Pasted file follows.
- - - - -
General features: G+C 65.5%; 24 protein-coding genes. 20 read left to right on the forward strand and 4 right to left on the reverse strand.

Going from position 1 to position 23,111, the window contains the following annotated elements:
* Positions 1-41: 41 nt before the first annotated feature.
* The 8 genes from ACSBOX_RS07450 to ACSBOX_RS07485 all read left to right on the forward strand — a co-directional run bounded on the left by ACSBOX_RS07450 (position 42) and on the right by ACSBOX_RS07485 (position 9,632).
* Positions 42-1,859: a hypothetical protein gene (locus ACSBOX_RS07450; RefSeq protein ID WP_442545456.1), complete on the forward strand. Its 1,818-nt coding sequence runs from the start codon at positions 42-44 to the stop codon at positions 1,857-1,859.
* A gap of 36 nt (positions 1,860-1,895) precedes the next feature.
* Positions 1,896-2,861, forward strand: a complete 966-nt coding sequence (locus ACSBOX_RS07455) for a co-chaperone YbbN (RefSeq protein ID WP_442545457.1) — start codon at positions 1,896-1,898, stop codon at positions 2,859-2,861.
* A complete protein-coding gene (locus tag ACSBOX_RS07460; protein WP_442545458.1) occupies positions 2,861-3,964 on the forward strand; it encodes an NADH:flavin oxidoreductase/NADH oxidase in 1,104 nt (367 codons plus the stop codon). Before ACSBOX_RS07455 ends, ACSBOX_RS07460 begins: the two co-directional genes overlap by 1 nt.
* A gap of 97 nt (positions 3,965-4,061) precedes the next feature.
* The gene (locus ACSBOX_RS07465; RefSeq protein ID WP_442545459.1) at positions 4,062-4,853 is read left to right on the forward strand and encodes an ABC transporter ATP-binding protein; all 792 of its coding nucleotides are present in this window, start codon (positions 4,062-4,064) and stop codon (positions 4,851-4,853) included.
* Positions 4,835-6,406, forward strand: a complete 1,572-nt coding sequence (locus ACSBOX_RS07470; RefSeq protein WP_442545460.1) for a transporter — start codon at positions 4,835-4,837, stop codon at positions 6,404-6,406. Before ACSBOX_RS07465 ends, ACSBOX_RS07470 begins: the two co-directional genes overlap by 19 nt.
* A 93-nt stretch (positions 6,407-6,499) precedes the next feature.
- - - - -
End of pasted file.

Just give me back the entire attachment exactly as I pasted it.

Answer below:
General features: G+C 65.5%; 24 protein-coding genes. 20 read left to right on the forward strand and 4 right to left on the reverse strand.

Going from position 1 to position 23,111, the window contains the following annotated elements:
* Positions 1-41: 41 nt before the first annotated feature.
* The 8 genes from ACSBOX_RS07450 to ACSBOX_RS07485 all read left to right on the forward strand — a co-directional run bounded on the left by ACSBOX_RS07450 (position 42) and on the right by ACSBOX_RS07485 (position 9,632).
* Positions 42-1,859: a hypothetical protein gene (locus ACSBOX_RS07450; RefSeq protein ID WP_442545456.1), complete on the forward strand. Its 1,818-nt coding sequence runs from the start codon at positions 42-44 to the stop codon at positions 1,857-1,859.
* A gap of 36 nt (positions 1,860-1,895) precedes the next feature.
* Positions 1,896-2,861, forward strand: a complete 966-nt coding sequence (locus ACSBOX_RS07455) for a co-chaperone YbbN (RefSeq protein ID WP_442545457.1) — start codon at positions 1,896-1,898, stop codon at positions 2,859-2,861.
* A complete protein-coding gene (locus tag ACSBOX_RS07460; protein WP_442545458.1) occupies positions 2,861-3,964 on the forward strand; it encodes an NADH:flavin oxidoreductase/NADH oxidase in 1,104 nt (367 codons plus the stop codon). Before ACSBOX_RS07455 ends, ACSBOX_RS07460 begins: the two co-directional genes overlap by 1 nt.
* A gap of 97 nt (positions 3,965-4,061) precedes the next feature.
* The gene (locus ACSBOX_RS07465; RefSeq protein ID WP_442545459.1) at positions 4,062-4,853 is read left to right on the forward strand and encodes an ABC transporter ATP-binding protein; all 792 of its coding nucleotides are present in this window, start codon (positions 4,062-4,064) and stop codon (positions 4,851-4,853) included.
* Positions 4,835-6,406, forward strand: a complete 1,572-nt coding sequence (locus ACSBOX_RS07470; RefSeq protein WP_442545460.1) for a transporter — start codon at positions 4,835-4,837, stop codon at positions 6,404-6,406. Before ACSBOX_RS07465 ends, ACSBOX_RS07470 begins: the two co-directional genes overlap by 19 nt.
* A 93-nt stretch (positions 6,407-6,499) precedes the next feature.